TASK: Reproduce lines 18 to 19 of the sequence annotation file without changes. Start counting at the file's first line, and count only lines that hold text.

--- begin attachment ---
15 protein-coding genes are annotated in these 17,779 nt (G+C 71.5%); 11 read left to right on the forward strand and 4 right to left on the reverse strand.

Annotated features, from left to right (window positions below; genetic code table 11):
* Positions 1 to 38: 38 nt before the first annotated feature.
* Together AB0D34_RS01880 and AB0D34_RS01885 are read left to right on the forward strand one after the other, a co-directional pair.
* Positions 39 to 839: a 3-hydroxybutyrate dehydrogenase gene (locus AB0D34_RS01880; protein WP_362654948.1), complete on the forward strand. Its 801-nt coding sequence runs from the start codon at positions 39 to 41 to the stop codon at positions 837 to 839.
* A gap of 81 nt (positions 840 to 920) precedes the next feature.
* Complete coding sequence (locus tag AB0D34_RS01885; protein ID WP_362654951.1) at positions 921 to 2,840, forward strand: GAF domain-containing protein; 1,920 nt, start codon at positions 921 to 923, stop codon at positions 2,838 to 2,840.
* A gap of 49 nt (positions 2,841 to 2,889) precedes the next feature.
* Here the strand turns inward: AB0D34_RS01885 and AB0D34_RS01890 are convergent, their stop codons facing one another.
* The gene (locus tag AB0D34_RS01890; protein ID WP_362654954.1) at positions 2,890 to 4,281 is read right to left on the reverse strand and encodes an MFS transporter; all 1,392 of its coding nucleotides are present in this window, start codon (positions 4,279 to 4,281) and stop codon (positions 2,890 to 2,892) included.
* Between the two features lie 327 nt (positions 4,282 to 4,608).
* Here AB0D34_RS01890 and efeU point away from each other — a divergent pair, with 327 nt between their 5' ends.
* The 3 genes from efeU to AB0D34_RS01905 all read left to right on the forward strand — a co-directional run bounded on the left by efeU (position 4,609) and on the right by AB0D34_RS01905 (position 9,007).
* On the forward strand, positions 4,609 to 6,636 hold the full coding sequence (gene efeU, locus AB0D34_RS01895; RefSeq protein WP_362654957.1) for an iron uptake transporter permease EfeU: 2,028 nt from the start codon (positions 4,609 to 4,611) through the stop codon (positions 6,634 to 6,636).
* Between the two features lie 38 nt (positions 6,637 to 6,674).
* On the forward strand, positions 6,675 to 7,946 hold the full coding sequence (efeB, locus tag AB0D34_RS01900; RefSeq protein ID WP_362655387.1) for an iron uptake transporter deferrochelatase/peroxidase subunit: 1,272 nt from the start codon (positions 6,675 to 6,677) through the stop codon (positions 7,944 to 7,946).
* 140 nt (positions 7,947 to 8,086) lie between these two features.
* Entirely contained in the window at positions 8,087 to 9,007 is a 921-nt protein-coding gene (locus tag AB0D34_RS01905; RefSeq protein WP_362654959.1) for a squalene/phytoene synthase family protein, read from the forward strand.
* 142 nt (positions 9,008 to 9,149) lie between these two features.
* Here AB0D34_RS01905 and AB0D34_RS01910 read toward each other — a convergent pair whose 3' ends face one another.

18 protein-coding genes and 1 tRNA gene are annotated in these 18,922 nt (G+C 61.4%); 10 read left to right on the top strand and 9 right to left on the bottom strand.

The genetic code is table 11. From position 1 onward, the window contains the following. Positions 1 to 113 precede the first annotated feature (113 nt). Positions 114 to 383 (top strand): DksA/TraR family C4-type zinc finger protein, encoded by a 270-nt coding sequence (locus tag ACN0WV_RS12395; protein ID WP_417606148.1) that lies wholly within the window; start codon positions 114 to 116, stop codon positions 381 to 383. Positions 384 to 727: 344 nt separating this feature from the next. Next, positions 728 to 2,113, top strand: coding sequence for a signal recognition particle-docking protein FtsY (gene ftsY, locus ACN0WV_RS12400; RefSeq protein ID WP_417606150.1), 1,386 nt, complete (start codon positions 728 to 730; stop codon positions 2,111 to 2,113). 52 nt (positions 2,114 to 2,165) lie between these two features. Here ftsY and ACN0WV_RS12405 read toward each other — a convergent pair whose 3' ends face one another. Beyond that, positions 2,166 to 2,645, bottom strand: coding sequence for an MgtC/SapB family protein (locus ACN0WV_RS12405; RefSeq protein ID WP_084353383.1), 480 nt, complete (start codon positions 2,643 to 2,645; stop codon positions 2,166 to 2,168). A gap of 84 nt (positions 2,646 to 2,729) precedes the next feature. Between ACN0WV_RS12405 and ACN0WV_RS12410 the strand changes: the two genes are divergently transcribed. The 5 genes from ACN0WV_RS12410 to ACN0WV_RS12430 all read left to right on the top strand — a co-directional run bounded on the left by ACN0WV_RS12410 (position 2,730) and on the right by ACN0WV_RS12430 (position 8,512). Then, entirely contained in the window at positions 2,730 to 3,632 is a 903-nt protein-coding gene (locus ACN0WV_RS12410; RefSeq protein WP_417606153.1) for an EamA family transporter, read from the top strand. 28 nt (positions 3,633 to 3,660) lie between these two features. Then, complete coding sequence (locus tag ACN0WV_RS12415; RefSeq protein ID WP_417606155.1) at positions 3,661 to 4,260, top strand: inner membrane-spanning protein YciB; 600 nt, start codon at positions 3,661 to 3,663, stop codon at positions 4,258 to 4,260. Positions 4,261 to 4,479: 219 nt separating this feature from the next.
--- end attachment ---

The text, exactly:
* Entirely contained in the window at positions 8,087 to 9,007 is a 921-nt protein-coding gene (locus tag AB0D34_RS01905; RefSeq protein WP_362654959.1) for a squalene/phytoene synthase family protein, read from the forward strand.
* 142 nt (positions 9,008 to 9,149) lie between these two features.